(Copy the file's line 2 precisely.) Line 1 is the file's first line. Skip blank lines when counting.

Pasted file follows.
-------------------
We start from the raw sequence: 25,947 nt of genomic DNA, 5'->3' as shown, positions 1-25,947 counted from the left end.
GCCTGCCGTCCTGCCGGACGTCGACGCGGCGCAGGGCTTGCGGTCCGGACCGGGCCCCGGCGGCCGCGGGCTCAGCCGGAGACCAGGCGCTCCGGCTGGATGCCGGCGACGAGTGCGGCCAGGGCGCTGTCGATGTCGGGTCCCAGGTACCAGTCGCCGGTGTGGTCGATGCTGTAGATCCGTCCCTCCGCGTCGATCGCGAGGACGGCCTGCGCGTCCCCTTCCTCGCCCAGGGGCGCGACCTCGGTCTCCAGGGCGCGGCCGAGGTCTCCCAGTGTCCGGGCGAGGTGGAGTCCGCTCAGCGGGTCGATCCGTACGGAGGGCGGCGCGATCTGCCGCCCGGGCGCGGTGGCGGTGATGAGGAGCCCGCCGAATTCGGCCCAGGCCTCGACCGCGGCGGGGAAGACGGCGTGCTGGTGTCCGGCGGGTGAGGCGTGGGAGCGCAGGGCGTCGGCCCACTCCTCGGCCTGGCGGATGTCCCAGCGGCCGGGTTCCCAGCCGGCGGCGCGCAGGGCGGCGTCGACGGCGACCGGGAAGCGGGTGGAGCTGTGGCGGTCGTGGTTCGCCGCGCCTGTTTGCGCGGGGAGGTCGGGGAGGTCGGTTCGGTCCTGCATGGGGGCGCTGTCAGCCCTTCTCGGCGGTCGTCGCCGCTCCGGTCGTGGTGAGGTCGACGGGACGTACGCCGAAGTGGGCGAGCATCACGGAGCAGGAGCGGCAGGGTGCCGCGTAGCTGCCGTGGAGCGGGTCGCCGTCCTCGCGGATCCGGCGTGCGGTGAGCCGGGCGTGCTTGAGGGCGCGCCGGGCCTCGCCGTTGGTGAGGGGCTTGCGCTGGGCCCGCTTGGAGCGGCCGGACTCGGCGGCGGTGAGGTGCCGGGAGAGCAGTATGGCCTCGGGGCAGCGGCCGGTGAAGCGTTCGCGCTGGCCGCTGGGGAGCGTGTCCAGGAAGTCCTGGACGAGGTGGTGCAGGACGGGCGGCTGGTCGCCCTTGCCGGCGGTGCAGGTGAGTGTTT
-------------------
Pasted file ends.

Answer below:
GCCTGCCGTCCTGCCGGACGTCGACGCGGCGCAGGGCTTGCGGTCCGGACCGGGCCCCGGCGGCCGCGGGCTCAGCCGGAGACCAGGCGCTCCGGCTGGATGCCGGCGACGAGTGCGGCCAGGGCGCTGTCGATGTCGGGTCCCAGGTACCAGTCGCCGGTGTGGTCGATGCTGTAGATCCGTCCCTCCGCGTCGATCGCGAGGACGGCCTGCGCGTCCCCTTCCTCGCCCAGGGGCGCGACCTCGGTCTCCAGGGCGCGGCCGAGGTCTCCCAGTGTCCGGGCGAGGTGGAGTCCGCTCAGCGGGTCGATCCGTACGGAGGGCGGCGCGATCTGCCGCCCGGGCGCGGTGGCGGTGATGAGGAGCCCGCCGAATTCGGCCCAGGCCTCGACCGCGGCGGGGAAGACGGCGTGCTGGTGTCCGGCGGGTGAGGCGTGGGAGCGCAGGGCGTCGGCCCACTCCTCGGCCTGGCGGATGTCCCAGCGGCCGGGTTCCCAGCCGGCGGCGCGCAGGGCGGCGTCGACGGCGACCGGGAAGCGGGTGGAGCTGTGGCGGTCGTGGTTCGCCGCGCCTGTTTGCGCGGGGAGGTCGGGGAGGTCGGTTCGGTCCTGCATGGGGGCGCTGTCAGCCCTTCTCGGCGGTCGTCGCCGCTCCGGTCGTGGTGAGGTCGACGGGACGTACGCCGAAGTGGGCGAGCATCACGGAGCAGGAGCGGCAGGGTGCCGCGTAGCTGCCGTGGAGCGGGTCGCCGTCCTCGCGGATCCGGCGTGCGGTGAGCCGGGCGTGCTTGAGGGCGCGCCGGGCCTCGCCGTTGGTGAGGGGCTTGCGCTGGGCCCGCTTGGAGCGGCCGGACTCGGCGGCGGTGAGGTGCCGGGAGAGCAGTATGGCCTCGGGGCAGCGGCCGGTGAAGCGTTCGCGCTGGCCGCTGGGGAGCGTGTCCAGGAAGTCCTGGACGAGGTGGTGCAGGACGGGCGGCTGGTCGCCCTTGCCGGCGGTGCAGGTGAGTGTTT